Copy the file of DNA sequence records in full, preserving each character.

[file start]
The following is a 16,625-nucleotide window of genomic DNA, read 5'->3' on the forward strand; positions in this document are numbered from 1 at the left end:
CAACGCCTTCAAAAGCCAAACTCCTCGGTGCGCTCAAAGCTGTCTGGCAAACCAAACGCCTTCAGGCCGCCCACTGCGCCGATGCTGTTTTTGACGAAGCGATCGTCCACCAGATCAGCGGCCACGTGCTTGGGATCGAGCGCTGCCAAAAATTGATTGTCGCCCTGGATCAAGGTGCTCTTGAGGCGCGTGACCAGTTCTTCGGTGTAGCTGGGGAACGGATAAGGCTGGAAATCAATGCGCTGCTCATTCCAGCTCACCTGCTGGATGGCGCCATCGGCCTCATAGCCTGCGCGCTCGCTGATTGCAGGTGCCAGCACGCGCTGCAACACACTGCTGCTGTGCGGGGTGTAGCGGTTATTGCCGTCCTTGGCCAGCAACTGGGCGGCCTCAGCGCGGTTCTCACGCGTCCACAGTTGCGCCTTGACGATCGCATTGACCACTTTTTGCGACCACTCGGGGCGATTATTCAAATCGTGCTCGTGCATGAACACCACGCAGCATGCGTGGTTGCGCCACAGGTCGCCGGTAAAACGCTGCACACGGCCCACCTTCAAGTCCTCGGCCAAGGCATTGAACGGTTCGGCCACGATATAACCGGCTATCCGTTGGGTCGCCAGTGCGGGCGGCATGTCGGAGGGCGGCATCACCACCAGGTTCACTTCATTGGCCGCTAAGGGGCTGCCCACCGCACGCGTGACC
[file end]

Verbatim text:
The following is a 16,625-nucleotide window of genomic DNA, read 5'->3' on the forward strand; positions in this document are numbered from 1 at the left end:
CAACGCCTTCAAAAGCCAAACTCCTCGGTGCGCTCAAAGCTGTCTGGCAAACCAAACGCCTTCAGGCCGCCCACTGCGCCGATGCTGTTTTTGACGAAGCGATCGTCCACCAGATCAGCGGCCACGTGCTTGGGATCGAGCGCTGCCAAAAATTGATTGTCGCCCTGGATCAAGGTGCTCTTGAGGCGCGTGACCAGTTCTTCGGTGTAGCTGGGGAACGGATAAGGCTGGAAATCAATGCGCTGCTCATTCCAGCTCACCTGCTGGATGGCGCCATCGGCCTCATAGCCTGCGCGCTCGCTGATTGCAGGTGCCAGCACGCGCTGCAACACACTGCTGCTGTGCGGGGTGTAGCGGTTATTGCCGTCCTTGGCCAGCAACTGGGCGGCCTCAGCGCGGTTCTCACGCGTCCACAGTTGCGCCTTGACGATCGCATTGACCACTTTTTGCGACCACTCGGGGCGATTATTCAAATCGTGCTCGTGCATGAACACCACGCAGCATGCGTGGTTGCGCCACAGGTCGCCGGTAAAACGCTGCACACGGCCCACCTTCAAGTCCTCGGCCAAGGCATTGAACGGTTCGGCCACGATATAACCGGCTATCCGTTGGGTCGCCAGTGCGGGCGGCATGTCGGAGGGCGGCATCACCACCAGGTTCACTTCATTGGCCGCTAAGGGGCTGCCCACCGCACGCGTGACC